Publisher's note: This post appears here courtesy of the Carolina Journal, and written by Lindsay Marchello.
Rep. Jason Saine, R-Lincoln, at podium, and Attorney General Josh Stein announced new data security measures at a January 2018 press conference. | Photo: Dan Way/Carolina Journal
Rep. Jason Saine, R-Lincoln, denied claims from Democrats and some media outlets that he helped carry out a plan to mislead House Democrats into not showing up to an early morning session so House Republicans could more easily pass a veto override
of the budget.
Saine called the claims ridiculous.
On Wednesday, Sept. 11, the House voted 55-9 to override the governor's veto of the $24 billion budget while a majority of House Democrats weren't present. Shortly after the morning session, House Democrats hosted a news conference. House Democratic leader Rep. Darren Jackson, D-Wake, claimed House Redistricting Chairman Rep. David Lewis, R-Harnett, misled him into believing there would be no votes during the morning session.
At a Wednesday news conference, Gov. Roy Cooper said Democrats "were told there would be no votes this morning. This was a bald-faced lie."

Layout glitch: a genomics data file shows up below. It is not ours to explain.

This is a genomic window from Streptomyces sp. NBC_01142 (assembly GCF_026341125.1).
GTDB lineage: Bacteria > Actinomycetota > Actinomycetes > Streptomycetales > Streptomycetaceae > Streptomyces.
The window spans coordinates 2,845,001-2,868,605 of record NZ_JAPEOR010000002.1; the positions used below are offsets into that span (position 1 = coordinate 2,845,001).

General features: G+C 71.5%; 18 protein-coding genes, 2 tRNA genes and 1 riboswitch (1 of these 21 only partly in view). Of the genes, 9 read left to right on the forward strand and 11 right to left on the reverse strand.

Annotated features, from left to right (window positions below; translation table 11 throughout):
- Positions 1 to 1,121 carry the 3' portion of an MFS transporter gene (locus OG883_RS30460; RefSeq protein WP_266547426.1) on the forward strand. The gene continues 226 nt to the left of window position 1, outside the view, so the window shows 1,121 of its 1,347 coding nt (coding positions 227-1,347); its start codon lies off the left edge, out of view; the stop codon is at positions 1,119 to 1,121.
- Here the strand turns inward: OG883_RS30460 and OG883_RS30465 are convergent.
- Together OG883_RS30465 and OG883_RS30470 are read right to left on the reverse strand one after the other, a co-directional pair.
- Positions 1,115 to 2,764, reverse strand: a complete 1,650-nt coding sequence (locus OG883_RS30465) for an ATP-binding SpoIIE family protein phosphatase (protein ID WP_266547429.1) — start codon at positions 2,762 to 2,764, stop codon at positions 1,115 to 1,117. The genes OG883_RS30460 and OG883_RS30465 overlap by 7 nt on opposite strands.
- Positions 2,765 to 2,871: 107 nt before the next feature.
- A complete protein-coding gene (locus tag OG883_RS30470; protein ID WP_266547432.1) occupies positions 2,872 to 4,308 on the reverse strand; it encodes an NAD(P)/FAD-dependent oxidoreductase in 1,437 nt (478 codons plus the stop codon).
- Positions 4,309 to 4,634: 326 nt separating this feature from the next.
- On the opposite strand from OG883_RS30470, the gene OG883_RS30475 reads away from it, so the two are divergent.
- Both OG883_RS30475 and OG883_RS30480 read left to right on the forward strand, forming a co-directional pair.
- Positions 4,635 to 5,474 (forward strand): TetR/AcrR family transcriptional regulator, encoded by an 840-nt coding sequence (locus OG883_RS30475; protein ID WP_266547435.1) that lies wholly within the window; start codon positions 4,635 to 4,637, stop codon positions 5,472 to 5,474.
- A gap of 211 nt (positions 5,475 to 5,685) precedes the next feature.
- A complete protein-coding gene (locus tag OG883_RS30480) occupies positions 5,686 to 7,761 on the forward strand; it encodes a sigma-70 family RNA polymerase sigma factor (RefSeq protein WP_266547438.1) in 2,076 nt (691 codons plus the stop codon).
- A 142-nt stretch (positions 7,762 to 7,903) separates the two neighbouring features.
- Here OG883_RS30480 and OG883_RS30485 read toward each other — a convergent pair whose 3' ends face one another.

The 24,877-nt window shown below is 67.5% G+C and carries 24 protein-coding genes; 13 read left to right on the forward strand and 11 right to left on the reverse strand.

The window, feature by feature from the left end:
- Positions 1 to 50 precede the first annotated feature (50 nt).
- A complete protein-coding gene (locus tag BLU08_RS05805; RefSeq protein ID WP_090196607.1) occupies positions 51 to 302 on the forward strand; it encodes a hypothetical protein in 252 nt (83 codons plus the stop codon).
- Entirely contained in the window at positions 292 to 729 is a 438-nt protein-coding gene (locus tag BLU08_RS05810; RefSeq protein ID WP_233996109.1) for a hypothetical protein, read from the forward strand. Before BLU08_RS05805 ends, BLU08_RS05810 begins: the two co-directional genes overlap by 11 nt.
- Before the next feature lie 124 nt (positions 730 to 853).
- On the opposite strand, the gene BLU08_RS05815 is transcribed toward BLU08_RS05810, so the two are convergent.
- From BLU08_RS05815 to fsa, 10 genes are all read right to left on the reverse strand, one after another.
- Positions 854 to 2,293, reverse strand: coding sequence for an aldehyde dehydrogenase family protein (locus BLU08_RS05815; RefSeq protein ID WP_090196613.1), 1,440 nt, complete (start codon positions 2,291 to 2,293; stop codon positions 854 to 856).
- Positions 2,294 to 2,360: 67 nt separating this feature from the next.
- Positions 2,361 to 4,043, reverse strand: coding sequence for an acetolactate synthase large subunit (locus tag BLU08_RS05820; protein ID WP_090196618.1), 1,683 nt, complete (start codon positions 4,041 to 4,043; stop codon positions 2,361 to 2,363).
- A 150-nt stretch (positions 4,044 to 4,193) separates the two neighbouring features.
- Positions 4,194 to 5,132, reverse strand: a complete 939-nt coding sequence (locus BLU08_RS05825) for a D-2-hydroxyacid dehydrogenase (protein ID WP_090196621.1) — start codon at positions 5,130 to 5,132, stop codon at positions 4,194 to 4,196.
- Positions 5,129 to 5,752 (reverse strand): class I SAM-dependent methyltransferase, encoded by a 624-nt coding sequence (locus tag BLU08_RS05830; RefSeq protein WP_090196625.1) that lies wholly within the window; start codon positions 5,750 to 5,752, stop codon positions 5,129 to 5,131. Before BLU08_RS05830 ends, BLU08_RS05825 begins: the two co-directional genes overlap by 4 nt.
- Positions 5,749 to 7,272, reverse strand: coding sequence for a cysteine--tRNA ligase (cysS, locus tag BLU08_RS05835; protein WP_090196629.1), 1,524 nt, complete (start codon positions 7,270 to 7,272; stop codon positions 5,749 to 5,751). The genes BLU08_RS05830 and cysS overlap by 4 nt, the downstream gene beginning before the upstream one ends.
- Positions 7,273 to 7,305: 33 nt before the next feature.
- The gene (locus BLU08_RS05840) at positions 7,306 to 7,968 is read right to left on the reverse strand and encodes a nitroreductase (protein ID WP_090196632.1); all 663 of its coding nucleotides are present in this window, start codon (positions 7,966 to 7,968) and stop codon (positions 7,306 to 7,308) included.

Lewis and Speaker of the House Tim Moore, R-Cleveland, deny claims they lied or misled any members into believing no votes would be held that morning. In a news conference, Moore said he had long promised to hold a vote on the budget veto override whenever the opportunity presented itself. The veto override had been on the House calendar for months.
New claims emerged Thursday, Sept. 12, accusing Saine and Moore of colluding to mislead House Democrats into not showing up for the 8:30 a.m. session Wednesday.
Thomas Mills, founder and publisher of PoliticsNC, posted a blog
saying Lewis informed Republican leadership that he told Jackson there would be no votes the morning of Sept. 11. Mills claims Saine sent an email to the Republican caucus late Tuesday night telling them to be at Wednesday's 8:30 a.m. session.
When Carolina Journal
asked about the evidence he had to support the blog post, Mills backed away.
"I probably should not have said Saine sent the email,"
Mills said in a message. "And it may have been a text instead of an email. However, something definitely went out telling GOP members to be in session yesterday morning. Whether it went to all members or just select ones, I don't know."
reached out to eight House Republicans asking whether they received such an email. At time of publication, only Rep. Michael Speciale, R-Craven, responded. Speciale simply said no.
Moore also issued a detailed memo
rebutting claims of collusion.
Saine told CJ
he didn't send an email. But if anyone in leadership did, it's standard practice to remind lawmakers to show up to work on time.
"We showed up to work, that's what we do,"
Saine said. "We were all scheduled to be in the chamber. It's a practice we have done the entire time given this veto override session. I don't know why that's a conspiracy."